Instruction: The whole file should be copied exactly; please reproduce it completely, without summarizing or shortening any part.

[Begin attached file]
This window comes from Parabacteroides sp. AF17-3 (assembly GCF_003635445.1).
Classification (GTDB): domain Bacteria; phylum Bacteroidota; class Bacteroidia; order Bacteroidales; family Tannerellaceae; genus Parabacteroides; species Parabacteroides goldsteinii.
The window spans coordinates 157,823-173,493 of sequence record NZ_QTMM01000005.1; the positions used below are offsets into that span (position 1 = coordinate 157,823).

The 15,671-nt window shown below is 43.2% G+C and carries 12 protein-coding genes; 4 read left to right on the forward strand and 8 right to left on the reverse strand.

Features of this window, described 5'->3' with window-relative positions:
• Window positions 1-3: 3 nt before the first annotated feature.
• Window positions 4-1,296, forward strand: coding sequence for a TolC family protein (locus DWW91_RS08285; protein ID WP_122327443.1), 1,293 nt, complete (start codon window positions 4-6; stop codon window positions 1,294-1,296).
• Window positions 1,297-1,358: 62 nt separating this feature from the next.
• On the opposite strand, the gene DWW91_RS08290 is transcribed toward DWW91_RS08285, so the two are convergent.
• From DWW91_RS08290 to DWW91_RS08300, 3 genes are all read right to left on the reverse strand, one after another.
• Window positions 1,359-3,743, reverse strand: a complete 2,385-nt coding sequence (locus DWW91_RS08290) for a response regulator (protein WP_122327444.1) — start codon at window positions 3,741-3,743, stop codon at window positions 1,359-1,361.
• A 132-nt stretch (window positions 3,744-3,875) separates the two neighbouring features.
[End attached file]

This window comes from Parabacteroides sp. AF17-3 (assembly GCF_003635445.1).
Classification (GTDB): domain Bacteria; phylum Bacteroidota; class Bacteroidia; order Bacteroidales; family Tannerellaceae; genus Parabacteroides; species Parabacteroides goldsteinii.
The window spans coordinates 157,823-173,493 of sequence record NZ_QTMM01000005.1; the positions used below are offsets into that span (position 1 = coordinate 157,823).

The 15,671-nt window shown below is 43.2% G+C and carries 12 protein-coding genes; 4 read left to right on the forward strand and 8 right to left on the reverse strand.

Features of this window, described 5'->3' with window-relative positions:
• Window positions 1-3: 3 nt before the first annotated feature.
• Window positions 4-1,296, forward strand: coding sequence for a TolC family protein (locus DWW91_RS08285; protein ID WP_122327443.1), 1,293 nt, complete (start codon window positions 4-6; stop codon window positions 1,294-1,296).
• Window positions 1,297-1,358: 62 nt separating this feature from the next.
• On the opposite strand, the gene DWW91_RS08290 is transcribed toward DWW91_RS08285, so the two are convergent.
• From DWW91_RS08290 to DWW91_RS08300, 3 genes are all read right to left on the reverse strand, one after another.
• Window positions 1,359-3,743, reverse strand: a complete 2,385-nt coding sequence (locus DWW91_RS08290) for a response regulator (protein WP_122327444.1) — start codon at window positions 3,741-3,743, stop codon at window positions 1,359-1,361.
• A 132-nt stretch (window positions 3,744-3,875) separates the two neighbouring features.